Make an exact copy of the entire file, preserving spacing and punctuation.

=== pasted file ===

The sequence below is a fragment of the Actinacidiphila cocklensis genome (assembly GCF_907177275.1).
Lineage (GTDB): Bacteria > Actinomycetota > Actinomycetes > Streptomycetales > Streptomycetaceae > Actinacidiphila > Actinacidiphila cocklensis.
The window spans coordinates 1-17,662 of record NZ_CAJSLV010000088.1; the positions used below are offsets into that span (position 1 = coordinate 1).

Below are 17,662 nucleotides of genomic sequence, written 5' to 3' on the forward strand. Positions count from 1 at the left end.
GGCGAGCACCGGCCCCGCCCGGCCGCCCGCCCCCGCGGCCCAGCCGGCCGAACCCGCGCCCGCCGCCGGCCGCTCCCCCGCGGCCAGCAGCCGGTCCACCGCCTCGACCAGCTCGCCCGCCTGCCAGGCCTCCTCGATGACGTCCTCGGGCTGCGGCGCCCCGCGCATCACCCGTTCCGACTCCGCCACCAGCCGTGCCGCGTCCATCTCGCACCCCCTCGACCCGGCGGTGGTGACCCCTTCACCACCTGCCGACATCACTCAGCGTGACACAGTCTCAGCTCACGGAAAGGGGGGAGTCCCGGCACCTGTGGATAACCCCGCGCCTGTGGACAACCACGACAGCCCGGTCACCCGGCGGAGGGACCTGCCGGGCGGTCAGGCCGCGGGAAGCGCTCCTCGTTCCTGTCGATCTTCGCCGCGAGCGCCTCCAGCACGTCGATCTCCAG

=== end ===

The sequence below is a fragment of the Actinacidiphila cocklensis genome (assembly GCF_907177275.1).
Lineage (GTDB): Bacteria > Actinomycetota > Actinomycetes > Streptomycetales > Streptomycetaceae > Actinacidiphila > Actinacidiphila cocklensis.
The window spans coordinates 1-17,662 of record NZ_CAJSLV010000088.1; the positions used below are offsets into that span (position 1 = coordinate 1).

Below are 17,662 nucleotides of genomic sequence, written 5' to 3' on the forward strand. Positions count from 1 at the left end.
GGCGAGCACCGGCCCCGCCCGGCCGCCCGCCCCCGCGGCCCAGCCGGCCGAACCCGCGCCCGCCGCCGGCCGCTCCCCCGCGGCCAGCAGCCGGTCCACCGCCTCGACCAGCTCGCCCGCCTGCCAGGCCTCCTCGATGACGTCCTCGGGCTGCGGCGCCCCGCGCATCACCCGTTCCGACTCCGCCACCAGCCGTGCCGCGTCCATCTCGCACCCCCTCGACCCGGCGGTGGTGACCCCTTCACCACCTGCCGACATCACTCAGCGTGACACAGTCTCAGCTCACGGAAAGGGGGGAGTCCCGGCACCTGTGGATAACCCCGCGCCTGTGGACAACCACGACAGCCCGGTCACCCGGCGGAGGGACCTGCCGGGCGGTCAGGCCGCGGGAAGCGCTCCTCGTTCCTGTCGATCTTCGCCGCGAGCGCCTCCAGCACGTCGATCTCCAG